The diamond formation on the other hand gives England the opportunity to play to it’s obvious strengths – namely our quality and depth in central midfield. Steven Gerrard has mastered the quarterback role this season, whilst Jordan Henderson has proved an effective operator in the right-central role, often working in close tandem with the England centurion and providing the box-to-box dynamism to make up for Gerrard’s ageing legs . Likewise, it would allow for the inclusion of either Ross Barkley and Adam Lallana at the tip of midfield – two players Roy Hodgson will be exceptionally keen to warrant significant game-time to in Brazil – whilst James Milner, Frank Lampard and Jack Wilshere are all more than capable of filling the other central midfield slot.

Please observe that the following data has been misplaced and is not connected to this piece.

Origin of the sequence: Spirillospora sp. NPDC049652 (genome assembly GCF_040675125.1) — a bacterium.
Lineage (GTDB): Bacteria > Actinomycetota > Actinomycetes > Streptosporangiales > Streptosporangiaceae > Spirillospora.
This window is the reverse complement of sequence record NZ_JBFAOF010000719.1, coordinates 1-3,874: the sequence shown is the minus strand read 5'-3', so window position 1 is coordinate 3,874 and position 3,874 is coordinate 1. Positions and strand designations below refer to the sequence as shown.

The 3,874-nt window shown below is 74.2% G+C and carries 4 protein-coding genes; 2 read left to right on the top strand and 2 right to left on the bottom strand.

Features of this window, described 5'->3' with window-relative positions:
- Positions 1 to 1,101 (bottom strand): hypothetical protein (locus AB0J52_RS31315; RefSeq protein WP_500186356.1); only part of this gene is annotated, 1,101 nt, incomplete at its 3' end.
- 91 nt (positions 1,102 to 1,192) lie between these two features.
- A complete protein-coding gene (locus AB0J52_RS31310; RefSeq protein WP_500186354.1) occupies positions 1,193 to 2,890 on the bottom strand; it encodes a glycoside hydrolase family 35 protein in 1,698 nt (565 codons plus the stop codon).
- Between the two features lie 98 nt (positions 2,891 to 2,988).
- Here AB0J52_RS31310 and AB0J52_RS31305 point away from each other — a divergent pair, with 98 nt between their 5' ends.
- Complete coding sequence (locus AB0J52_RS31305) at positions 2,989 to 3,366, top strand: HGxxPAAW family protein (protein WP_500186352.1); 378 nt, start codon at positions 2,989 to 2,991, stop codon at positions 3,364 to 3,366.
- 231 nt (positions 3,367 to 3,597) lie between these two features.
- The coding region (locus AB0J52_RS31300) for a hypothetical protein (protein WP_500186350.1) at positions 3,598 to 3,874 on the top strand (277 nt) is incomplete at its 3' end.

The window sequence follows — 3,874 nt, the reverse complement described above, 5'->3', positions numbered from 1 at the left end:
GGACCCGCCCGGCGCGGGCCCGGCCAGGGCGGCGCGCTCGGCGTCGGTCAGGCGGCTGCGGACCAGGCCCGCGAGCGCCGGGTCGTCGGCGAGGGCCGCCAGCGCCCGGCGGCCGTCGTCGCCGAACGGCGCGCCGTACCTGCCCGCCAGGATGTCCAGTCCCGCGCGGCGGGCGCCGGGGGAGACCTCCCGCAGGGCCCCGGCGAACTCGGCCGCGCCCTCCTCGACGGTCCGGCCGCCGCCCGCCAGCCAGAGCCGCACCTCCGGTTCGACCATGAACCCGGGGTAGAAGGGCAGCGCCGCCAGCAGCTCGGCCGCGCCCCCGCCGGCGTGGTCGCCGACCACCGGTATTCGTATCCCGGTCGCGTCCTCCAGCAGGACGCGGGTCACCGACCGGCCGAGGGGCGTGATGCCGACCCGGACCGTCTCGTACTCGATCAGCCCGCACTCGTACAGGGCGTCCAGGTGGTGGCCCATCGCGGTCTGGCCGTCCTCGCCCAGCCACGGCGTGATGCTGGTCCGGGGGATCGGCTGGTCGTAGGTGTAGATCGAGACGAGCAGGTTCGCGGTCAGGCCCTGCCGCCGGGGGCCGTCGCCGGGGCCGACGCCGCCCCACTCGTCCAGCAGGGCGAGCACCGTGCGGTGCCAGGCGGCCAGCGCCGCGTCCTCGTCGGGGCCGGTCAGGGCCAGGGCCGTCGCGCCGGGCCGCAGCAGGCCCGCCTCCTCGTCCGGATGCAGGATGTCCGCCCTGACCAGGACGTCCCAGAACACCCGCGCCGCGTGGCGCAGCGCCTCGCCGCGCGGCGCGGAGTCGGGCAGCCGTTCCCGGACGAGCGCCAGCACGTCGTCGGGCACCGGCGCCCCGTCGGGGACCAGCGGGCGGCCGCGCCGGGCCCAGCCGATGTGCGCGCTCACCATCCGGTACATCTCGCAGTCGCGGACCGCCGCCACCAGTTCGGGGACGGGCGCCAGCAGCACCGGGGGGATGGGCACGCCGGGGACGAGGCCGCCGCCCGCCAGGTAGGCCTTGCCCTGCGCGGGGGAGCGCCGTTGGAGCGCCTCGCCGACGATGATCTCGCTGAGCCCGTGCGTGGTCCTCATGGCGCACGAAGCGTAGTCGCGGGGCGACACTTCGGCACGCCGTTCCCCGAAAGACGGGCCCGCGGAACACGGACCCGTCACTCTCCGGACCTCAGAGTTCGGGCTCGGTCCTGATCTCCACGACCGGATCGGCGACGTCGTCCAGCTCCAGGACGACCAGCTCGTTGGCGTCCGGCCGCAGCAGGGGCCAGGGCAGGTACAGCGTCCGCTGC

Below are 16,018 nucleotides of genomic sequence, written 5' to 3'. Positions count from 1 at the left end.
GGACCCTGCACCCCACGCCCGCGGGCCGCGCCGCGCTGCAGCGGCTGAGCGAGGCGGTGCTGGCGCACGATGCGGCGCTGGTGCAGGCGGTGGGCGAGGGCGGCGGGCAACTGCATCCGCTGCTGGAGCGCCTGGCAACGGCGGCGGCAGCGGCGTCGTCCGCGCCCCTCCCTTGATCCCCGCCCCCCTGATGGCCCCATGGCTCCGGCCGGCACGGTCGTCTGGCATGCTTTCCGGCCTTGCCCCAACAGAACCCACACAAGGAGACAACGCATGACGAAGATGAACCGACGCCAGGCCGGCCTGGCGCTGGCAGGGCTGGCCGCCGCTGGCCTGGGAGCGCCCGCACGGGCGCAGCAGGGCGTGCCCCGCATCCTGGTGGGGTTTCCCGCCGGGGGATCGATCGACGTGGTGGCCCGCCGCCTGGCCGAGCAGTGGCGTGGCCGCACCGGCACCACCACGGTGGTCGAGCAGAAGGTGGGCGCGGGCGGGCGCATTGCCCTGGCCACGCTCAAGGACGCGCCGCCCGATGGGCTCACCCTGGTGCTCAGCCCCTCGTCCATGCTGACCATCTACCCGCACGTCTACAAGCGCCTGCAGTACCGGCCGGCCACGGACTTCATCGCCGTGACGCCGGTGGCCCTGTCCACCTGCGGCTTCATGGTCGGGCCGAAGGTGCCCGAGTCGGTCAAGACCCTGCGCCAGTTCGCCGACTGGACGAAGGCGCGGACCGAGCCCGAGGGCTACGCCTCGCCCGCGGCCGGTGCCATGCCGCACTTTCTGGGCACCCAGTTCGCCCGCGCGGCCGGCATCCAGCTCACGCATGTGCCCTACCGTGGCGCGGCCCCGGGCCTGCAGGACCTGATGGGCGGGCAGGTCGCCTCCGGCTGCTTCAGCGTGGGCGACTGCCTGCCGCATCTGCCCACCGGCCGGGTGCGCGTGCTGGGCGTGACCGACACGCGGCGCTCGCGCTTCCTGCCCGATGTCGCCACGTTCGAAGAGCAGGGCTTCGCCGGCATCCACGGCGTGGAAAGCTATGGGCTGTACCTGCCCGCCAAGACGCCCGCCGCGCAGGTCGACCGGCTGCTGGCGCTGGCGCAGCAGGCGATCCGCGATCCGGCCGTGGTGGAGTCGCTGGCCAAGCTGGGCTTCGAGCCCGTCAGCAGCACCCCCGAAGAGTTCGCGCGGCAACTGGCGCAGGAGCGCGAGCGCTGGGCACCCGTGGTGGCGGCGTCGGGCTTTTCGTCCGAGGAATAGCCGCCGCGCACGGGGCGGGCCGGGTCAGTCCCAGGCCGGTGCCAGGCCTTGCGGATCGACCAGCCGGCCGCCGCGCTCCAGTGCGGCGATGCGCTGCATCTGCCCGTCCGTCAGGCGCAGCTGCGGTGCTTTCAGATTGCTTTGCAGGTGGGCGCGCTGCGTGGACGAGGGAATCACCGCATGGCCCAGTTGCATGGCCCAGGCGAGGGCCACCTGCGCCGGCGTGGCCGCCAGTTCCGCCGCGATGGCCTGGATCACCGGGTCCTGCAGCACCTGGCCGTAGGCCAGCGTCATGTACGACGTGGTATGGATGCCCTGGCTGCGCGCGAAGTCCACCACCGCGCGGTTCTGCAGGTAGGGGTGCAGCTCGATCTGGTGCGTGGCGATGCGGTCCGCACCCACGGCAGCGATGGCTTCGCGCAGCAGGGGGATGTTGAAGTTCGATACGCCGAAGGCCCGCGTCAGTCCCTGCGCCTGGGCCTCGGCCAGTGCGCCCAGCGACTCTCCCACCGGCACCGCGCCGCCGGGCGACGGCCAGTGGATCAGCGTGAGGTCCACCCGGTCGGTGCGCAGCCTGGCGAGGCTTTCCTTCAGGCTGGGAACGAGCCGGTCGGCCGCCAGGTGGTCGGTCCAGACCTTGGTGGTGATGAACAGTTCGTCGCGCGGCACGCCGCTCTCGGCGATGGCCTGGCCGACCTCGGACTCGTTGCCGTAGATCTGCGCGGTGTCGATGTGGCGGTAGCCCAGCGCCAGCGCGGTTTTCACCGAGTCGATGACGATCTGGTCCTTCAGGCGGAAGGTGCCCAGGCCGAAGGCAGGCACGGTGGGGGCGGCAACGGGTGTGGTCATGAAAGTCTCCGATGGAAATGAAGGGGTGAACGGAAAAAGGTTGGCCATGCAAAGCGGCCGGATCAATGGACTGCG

Furthermore and interestingly enough, the genuine out-and-out wingers Hodgson has included in his World Cup squad – namely Welbeck, Sterling and Oxlade-Chamberlain – have often produced their best form this season when fielded in more central attacking roles.

19 year-old Sterling for example, has claimed his most potent return of three goals and two assists in five outings when operating behind Liverpool’s strikers. Playing through the middle allows the Reds starlet the option of attacking either wing on the break, rather than being restricted to one side of the pitch. Similarly, Arsene Wenger has made no secret of his plans to rebuild Oxlade-Chamberlain as a central midfielder, boasting an incredible engine, powerful shoulders and often receiving the ball on the back foot,  whilst Danny Welbeck’s best performance of the season – a brace-grabbing display against Aston Villa in December – came playing directly behind Wayne Rooney.